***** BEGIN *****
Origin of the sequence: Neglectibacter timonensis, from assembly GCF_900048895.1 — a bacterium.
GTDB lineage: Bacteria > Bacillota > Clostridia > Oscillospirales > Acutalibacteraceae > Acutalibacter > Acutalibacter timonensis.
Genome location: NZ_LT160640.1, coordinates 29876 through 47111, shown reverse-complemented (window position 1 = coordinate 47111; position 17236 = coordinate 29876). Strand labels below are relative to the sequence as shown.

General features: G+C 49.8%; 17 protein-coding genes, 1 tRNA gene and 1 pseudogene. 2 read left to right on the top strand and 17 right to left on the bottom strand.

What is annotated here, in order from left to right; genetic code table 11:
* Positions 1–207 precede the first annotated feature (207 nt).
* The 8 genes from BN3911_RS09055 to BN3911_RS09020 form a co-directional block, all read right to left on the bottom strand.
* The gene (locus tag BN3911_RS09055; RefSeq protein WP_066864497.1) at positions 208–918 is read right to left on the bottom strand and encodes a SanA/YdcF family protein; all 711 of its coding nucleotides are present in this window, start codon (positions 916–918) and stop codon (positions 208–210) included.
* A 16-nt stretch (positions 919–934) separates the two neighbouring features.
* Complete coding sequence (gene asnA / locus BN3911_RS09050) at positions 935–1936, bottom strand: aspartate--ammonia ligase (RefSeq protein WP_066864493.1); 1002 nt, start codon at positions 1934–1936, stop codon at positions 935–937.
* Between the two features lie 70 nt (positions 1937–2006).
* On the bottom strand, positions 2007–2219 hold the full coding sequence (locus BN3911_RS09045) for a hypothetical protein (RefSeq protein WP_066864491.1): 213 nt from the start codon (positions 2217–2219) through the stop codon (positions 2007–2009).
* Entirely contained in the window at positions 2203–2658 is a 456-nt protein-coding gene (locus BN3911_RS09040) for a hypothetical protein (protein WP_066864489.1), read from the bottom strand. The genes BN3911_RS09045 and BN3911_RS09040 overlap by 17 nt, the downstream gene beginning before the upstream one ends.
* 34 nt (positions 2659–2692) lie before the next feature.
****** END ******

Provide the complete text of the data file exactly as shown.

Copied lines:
Origin of the sequence: Neglectibacter timonensis, from assembly GCF_900048895.1 — a bacterium.
GTDB lineage: Bacteria > Bacillota > Clostridia > Oscillospirales > Acutalibacteraceae > Acutalibacter > Acutalibacter timonensis.
Genome location: NZ_LT160640.1, coordinates 29876 through 47111, shown reverse-complemented (window position 1 = coordinate 47111; position 17236 = coordinate 29876). Strand labels below are relative to the sequence as shown.

General features: G+C 49.8%; 17 protein-coding genes, 1 tRNA gene and 1 pseudogene. 2 read left to right on the top strand and 17 right to left on the bottom strand.

What is annotated here, in order from left to right; genetic code table 11:
* Positions 1–207 precede the first annotated feature (207 nt).
* The 8 genes from BN3911_RS09055 to BN3911_RS09020 form a co-directional block, all read right to left on the bottom strand.
* The gene (locus tag BN3911_RS09055; RefSeq protein WP_066864497.1) at positions 208–918 is read right to left on the bottom strand and encodes a SanA/YdcF family protein; all 711 of its coding nucleotides are present in this window, start codon (positions 916–918) and stop codon (positions 208–210) included.
* A 16-nt stretch (positions 919–934) separates the two neighbouring features.
* Complete coding sequence (gene asnA / locus BN3911_RS09050) at positions 935–1936, bottom strand: aspartate--ammonia ligase (RefSeq protein WP_066864493.1); 1002 nt, start codon at positions 1934–1936, stop codon at positions 935–937.
* Between the two features lie 70 nt (positions 1937–2006).
* On the bottom strand, positions 2007–2219 hold the full coding sequence (locus BN3911_RS09045) for a hypothetical protein (RefSeq protein WP_066864491.1): 213 nt from the start codon (positions 2217–2219) through the stop codon (positions 2007–2009).
* Entirely contained in the window at positions 2203–2658 is a 456-nt protein-coding gene (locus BN3911_RS09040) for a hypothetical protein (protein WP_066864489.1), read from the bottom strand. The genes BN3911_RS09045 and BN3911_RS09040 overlap by 17 nt, the downstream gene beginning before the upstream one ends.
* 34 nt (positions 2659–2692) lie before the next feature.